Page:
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Oh Me Oh My The Way The Day

Devendra Banhart Audio CD
4.6 out of 5 stars  See all reviews (7 customer reviews)
Price: CDN$ 32.92
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Product Details


1. Tick Eats The Olives
2. Roots
3. The Charles C. Leary
4. Nice People
5. Animals
6. Cosmos And Demos
7. Michigan State
8. Lend Me Your Teeth
9. Hey Miss Cane
10. Soon Is Good
11. Tell Me Something
12. The Red Lagoon
13. A Gentle Soul
14. Happy Happy Oh
15. Pumpkin Seeds
16. The Thumbs
17. Legless Love
18. Marigold
19. Make It Easier
20. Ones
See all 22 tracks on this disc

Product Description

Amazon.ca

The full title of this album is Oh Me Oh My the Way the Day Goes By the Sun Is Setting Dogs Are Dreaming Lovesongs of the Christmas Spirit. This sums up singer-songwriter Devendra Banhart reasonably well, demonstrating as it does an engagingly whimsical imagination, an evocative turn of phrase and a vast capacity to irritate. There are moments on Oh Me Oh My… which will have the listener drawing appreciative comparisons with Syd Barret and Elliot Smith, and there are hours during which you'll want to swat Banhart with his own guitar.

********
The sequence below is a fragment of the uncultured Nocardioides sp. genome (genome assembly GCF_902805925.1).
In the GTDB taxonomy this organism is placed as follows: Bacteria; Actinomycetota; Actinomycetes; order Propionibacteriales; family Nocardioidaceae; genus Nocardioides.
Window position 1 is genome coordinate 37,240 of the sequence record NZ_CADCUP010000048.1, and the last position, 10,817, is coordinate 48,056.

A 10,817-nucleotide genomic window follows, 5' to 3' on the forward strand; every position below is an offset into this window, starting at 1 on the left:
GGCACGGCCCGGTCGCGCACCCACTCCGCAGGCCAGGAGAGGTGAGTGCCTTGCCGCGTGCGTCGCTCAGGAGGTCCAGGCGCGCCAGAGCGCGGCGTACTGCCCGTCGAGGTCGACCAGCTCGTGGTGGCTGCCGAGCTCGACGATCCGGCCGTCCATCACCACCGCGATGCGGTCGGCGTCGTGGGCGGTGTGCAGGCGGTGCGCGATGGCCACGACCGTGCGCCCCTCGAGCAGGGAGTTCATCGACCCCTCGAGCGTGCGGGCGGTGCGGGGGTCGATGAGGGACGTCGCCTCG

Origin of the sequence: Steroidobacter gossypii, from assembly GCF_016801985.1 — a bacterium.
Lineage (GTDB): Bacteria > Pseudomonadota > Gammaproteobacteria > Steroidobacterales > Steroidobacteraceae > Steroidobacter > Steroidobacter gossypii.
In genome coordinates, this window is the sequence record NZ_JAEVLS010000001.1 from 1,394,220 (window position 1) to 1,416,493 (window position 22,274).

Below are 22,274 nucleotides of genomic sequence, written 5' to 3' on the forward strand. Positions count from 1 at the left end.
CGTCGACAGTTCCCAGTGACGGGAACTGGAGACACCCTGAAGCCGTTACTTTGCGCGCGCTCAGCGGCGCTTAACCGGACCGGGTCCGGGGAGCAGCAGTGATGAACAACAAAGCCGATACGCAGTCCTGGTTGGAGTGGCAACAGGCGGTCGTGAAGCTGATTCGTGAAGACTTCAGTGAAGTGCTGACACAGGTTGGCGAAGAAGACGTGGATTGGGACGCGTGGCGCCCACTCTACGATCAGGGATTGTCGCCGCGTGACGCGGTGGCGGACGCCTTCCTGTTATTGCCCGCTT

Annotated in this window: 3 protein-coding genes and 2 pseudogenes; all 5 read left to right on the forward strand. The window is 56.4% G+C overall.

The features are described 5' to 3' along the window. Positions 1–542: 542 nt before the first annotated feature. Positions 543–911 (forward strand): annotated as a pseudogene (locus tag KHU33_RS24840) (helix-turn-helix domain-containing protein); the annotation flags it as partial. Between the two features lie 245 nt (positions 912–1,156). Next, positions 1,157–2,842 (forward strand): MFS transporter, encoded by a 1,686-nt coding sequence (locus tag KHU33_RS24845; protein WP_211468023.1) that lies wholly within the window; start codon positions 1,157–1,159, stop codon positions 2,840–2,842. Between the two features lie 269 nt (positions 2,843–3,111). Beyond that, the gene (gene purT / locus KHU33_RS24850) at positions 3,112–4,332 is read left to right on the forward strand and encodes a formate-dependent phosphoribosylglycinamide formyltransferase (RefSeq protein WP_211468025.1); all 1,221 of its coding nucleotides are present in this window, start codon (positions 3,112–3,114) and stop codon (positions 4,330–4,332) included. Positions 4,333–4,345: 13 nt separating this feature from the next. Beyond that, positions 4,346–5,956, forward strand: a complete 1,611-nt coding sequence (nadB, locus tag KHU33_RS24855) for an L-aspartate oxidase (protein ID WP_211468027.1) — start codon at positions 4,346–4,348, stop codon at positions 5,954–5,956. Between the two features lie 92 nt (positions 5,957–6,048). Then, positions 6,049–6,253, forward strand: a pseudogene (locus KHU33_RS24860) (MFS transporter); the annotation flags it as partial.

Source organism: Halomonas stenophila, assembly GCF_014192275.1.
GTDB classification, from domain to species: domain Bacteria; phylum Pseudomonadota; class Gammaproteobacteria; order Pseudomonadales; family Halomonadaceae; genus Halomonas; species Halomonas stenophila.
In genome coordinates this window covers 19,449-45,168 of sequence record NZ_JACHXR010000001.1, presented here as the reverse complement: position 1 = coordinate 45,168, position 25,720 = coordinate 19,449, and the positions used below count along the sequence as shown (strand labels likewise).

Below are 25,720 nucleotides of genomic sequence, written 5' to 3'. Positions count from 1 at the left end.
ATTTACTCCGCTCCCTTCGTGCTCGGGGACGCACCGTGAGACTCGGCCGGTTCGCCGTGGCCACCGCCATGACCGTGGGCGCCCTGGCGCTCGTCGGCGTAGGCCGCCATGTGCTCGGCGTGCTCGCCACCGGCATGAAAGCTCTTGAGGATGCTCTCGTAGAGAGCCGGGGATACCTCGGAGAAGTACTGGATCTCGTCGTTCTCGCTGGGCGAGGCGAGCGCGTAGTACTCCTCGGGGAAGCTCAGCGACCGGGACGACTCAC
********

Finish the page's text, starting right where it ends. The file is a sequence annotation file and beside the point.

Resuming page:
What Banhart really needs is a good editor. When he's good, as on the sombre and pretty "Animals" and "Cosmos and Demos", he radiates a downbeat charm that suits his lo-fi approach to recording perfectly. When he's bad, as on the laboured, wilfully annoying avant-garde nonsense--unhappily reminiscent of Vic Chestnutt at his least agreeable--that constitutes too much of the rest of the album, he's unlistenable. On Oh Me Oh My…, the balance is just about on the credit side of the ledger. --Andrew Mueller

Product Description